Politics of Friday, 15 June 2012
Though Ghana has made significant progress in human right records, there remained few violations being perpetrated in homes, judiciary, prisons and security forces; the 2012 Annual Report by Amnesty International (AI) disclosed on Friday.
The 442-page report, which captured activities for 2011, indicated that thousands of Ghanaians remained under threat of forced eviction with high levels of violence being carried out against females.
It announced that the country’s criminal justice system remained slow with prisons being overcrowded and poorly resourced.
Speaking at the launch in Accra, Mr. Lawrence Amesu, Director of AI, Ghana, said the annual report was intended to inform the world about the continuous human rights abuses in societies and to formulate strategies to eliminate them.
He stressed that it was not to judge nor to blame individuals, institutions or governments, but to present the facts as they were reported.
Mr. Amesu said the report on Ghana identified some few violations and abuses carried out especially by State apparatus, namely police personnel.
He said, “These human rights abuses include violence and unlawful killings by State apparatus, institutionalised injustices in the justice system, the continuous retention of the death penalty in the law books, violation of citizens' housing rights, perpetuation of violence against women and girls in their everyday life.”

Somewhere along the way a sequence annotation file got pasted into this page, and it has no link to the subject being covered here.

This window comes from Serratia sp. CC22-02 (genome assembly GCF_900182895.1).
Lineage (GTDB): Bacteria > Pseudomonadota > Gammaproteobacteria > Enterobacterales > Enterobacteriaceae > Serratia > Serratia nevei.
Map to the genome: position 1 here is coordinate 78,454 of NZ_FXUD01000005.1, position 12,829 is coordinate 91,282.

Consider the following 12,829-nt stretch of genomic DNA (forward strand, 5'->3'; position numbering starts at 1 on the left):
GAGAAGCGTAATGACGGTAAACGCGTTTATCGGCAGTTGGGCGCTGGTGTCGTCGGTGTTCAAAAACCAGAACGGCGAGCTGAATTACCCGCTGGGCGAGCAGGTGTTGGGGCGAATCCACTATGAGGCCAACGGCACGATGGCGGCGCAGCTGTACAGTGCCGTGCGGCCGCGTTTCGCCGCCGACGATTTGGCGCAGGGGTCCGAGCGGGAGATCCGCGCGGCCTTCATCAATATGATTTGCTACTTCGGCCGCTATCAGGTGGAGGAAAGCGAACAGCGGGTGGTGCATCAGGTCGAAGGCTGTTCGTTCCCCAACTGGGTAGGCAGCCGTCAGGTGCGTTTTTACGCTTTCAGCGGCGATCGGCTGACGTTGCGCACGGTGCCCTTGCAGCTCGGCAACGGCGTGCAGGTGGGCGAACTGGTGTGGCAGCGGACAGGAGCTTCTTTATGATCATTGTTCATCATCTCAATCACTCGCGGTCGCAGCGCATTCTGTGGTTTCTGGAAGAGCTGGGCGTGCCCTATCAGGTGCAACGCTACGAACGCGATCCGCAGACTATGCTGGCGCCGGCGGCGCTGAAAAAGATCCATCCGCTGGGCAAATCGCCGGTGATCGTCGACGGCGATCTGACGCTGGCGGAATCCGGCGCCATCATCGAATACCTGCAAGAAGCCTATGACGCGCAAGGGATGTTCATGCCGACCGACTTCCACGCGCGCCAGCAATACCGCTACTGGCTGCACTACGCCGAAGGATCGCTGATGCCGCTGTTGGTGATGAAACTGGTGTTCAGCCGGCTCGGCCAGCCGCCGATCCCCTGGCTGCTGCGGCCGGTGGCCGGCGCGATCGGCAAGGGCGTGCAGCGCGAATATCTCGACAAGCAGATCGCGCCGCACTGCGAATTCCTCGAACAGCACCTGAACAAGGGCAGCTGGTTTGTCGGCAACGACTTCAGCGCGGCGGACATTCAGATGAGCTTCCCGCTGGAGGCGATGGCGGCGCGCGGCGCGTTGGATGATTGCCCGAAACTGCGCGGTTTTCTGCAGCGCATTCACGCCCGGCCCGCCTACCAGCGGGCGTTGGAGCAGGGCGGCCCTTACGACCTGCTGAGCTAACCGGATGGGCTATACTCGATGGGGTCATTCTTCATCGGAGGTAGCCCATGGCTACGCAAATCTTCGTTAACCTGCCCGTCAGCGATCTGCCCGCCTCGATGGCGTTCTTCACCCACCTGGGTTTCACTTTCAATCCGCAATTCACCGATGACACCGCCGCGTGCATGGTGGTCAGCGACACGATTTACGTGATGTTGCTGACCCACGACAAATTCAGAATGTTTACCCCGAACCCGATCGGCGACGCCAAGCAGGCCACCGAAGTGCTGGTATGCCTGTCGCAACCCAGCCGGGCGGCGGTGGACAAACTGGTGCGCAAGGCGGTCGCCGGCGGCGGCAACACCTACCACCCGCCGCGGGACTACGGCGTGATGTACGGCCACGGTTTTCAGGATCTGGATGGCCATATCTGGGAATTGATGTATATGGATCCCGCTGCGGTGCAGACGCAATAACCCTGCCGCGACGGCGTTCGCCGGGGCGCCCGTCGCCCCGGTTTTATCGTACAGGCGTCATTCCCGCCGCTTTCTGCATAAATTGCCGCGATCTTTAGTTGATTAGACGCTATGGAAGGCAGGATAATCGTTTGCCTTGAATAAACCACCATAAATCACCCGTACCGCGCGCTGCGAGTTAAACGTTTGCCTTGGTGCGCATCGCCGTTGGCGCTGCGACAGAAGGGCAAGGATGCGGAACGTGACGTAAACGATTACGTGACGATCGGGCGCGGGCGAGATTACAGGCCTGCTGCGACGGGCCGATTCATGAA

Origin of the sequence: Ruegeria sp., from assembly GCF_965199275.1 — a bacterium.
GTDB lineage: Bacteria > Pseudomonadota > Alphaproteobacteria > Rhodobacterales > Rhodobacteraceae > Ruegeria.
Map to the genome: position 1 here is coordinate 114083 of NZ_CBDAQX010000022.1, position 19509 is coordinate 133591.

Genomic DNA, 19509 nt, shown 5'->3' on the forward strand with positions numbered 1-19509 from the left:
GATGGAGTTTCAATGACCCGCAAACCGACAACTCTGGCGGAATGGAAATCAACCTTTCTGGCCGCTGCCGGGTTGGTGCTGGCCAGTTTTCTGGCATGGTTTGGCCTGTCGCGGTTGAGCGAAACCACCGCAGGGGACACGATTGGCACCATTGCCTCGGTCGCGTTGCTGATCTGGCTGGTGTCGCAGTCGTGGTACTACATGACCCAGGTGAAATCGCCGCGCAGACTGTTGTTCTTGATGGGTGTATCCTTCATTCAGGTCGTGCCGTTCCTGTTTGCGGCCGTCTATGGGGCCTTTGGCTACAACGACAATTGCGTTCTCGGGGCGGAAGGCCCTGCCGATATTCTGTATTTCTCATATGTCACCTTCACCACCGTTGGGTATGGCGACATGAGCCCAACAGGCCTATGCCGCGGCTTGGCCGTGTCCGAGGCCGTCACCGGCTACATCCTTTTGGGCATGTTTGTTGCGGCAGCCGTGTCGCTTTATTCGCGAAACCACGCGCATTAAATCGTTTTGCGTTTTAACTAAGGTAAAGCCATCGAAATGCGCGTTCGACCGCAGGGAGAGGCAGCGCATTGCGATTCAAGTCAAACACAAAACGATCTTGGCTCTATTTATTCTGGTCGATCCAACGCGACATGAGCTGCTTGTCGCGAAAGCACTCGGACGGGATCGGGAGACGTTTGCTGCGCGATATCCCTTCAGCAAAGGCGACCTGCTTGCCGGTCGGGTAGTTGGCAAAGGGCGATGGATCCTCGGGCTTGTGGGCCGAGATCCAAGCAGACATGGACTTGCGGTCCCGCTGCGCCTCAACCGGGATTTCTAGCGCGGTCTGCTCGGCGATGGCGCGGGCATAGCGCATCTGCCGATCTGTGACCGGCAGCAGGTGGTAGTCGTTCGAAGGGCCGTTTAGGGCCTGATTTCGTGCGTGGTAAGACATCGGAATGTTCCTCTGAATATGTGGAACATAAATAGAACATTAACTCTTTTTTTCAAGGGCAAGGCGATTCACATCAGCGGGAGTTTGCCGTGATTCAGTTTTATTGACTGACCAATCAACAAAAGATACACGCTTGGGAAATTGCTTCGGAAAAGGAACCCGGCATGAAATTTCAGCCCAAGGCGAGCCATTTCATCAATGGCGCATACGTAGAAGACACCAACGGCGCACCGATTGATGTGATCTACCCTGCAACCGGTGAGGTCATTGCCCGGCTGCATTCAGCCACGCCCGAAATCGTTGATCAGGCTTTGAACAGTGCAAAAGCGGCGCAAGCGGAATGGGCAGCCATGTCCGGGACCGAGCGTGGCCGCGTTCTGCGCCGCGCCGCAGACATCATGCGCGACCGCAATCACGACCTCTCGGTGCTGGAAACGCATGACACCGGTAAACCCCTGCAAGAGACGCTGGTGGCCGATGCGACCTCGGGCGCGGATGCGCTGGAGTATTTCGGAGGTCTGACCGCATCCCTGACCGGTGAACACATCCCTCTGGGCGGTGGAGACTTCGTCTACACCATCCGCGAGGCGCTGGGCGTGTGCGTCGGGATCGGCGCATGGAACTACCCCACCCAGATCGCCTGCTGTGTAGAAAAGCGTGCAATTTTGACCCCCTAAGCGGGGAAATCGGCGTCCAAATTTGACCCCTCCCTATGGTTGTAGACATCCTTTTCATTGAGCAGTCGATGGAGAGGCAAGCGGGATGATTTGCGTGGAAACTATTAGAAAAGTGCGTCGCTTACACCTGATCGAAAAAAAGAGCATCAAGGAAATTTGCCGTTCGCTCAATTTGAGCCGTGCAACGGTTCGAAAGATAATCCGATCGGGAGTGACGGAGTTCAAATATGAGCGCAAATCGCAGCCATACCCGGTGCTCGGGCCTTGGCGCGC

On the simmering tensions and pockets of conflicts countrywide, Mr. Amesu called on the citizenry to contribute towards “smoking the peace pipe”.
He chastised politicians who used foul and intemperate language on their “vote winning platforms”, stressing that such divisive and abusive campaigns would not “Win votes but may rather bring discord among the peace-loving people of Ghana”.
“Another serious human right violation and abuses we are experiencing is the spate of ethnic conflicts which are characterised with heartless killing of innocent citizens, burning down of properties and various such unwarranted atrocities,” he added.
Mr. Amesu said the fight for peace would only be achieved chiefly through the elimination of human rights violation and abuses.
The 2012 Report briefly reported on human rights violation and other forms of abuses cases in the police and security forces, judiciary, death penalty, housing rights, violence against women and girls and rights of lesbians, gay, bisexual and transgender people.**